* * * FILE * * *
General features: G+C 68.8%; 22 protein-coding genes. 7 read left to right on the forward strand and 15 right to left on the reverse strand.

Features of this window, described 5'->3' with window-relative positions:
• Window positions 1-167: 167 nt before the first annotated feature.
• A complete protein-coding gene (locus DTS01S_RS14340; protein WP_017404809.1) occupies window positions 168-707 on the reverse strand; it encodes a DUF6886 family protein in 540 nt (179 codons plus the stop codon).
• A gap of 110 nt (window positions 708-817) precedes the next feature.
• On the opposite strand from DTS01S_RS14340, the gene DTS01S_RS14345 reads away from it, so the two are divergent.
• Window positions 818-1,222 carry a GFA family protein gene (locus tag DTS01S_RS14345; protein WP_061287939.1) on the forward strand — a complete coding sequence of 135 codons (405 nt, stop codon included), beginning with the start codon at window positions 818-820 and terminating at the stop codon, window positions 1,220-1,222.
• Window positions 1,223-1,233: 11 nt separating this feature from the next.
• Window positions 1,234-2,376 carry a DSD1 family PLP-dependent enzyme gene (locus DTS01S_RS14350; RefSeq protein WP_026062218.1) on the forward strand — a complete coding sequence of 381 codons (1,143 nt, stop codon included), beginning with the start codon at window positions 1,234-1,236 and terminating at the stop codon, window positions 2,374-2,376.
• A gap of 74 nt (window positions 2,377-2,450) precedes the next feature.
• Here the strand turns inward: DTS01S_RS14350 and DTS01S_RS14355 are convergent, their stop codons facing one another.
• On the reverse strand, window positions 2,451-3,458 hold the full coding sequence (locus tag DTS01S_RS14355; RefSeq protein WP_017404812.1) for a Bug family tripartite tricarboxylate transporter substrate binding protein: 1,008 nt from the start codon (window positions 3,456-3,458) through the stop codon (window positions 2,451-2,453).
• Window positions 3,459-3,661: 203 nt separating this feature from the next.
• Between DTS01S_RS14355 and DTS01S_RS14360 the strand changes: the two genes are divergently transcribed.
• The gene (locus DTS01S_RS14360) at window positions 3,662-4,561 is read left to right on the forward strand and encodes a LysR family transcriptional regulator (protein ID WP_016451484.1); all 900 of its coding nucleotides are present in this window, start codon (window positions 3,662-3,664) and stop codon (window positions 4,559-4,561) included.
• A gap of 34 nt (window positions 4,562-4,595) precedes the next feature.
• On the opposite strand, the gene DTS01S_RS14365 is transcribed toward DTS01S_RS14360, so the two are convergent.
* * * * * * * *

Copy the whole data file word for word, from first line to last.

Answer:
General features: G+C 68.8%; 22 protein-coding genes. 7 read left to right on the forward strand and 15 right to left on the reverse strand.

Features of this window, described 5'->3' with window-relative positions:
• Window positions 1-167: 167 nt before the first annotated feature.
• A complete protein-coding gene (locus DTS01S_RS14340; protein WP_017404809.1) occupies window positions 168-707 on the reverse strand; it encodes a DUF6886 family protein in 540 nt (179 codons plus the stop codon).
• A gap of 110 nt (window positions 708-817) precedes the next feature.
• On the opposite strand from DTS01S_RS14340, the gene DTS01S_RS14345 reads away from it, so the two are divergent.
• Window positions 818-1,222 carry a GFA family protein gene (locus tag DTS01S_RS14345; protein WP_061287939.1) on the forward strand — a complete coding sequence of 135 codons (405 nt, stop codon included), beginning with the start codon at window positions 818-820 and terminating at the stop codon, window positions 1,220-1,222.
• Window positions 1,223-1,233: 11 nt separating this feature from the next.
• Window positions 1,234-2,376 carry a DSD1 family PLP-dependent enzyme gene (locus DTS01S_RS14350; RefSeq protein WP_026062218.1) on the forward strand — a complete coding sequence of 381 codons (1,143 nt, stop codon included), beginning with the start codon at window positions 1,234-1,236 and terminating at the stop codon, window positions 2,374-2,376.
• A gap of 74 nt (window positions 2,377-2,450) precedes the next feature.
• Here the strand turns inward: DTS01S_RS14350 and DTS01S_RS14355 are convergent, their stop codons facing one another.
• On the reverse strand, window positions 2,451-3,458 hold the full coding sequence (locus tag DTS01S_RS14355; RefSeq protein WP_017404812.1) for a Bug family tripartite tricarboxylate transporter substrate binding protein: 1,008 nt from the start codon (window positions 3,456-3,458) through the stop codon (window positions 2,451-2,453).
• Window positions 3,459-3,661: 203 nt separating this feature from the next.
• Between DTS01S_RS14355 and DTS01S_RS14360 the strand changes: the two genes are divergently transcribed.
• The gene (locus DTS01S_RS14360) at window positions 3,662-4,561 is read left to right on the forward strand and encodes a LysR family transcriptional regulator (protein ID WP_016451484.1); all 900 of its coding nucleotides are present in this window, start codon (window positions 3,662-3,664) and stop codon (window positions 4,559-4,561) included.
• A gap of 34 nt (window positions 4,562-4,595) precedes the next feature.
• On the opposite strand, the gene DTS01S_RS14365 is transcribed toward DTS01S_RS14360, so the two are convergent.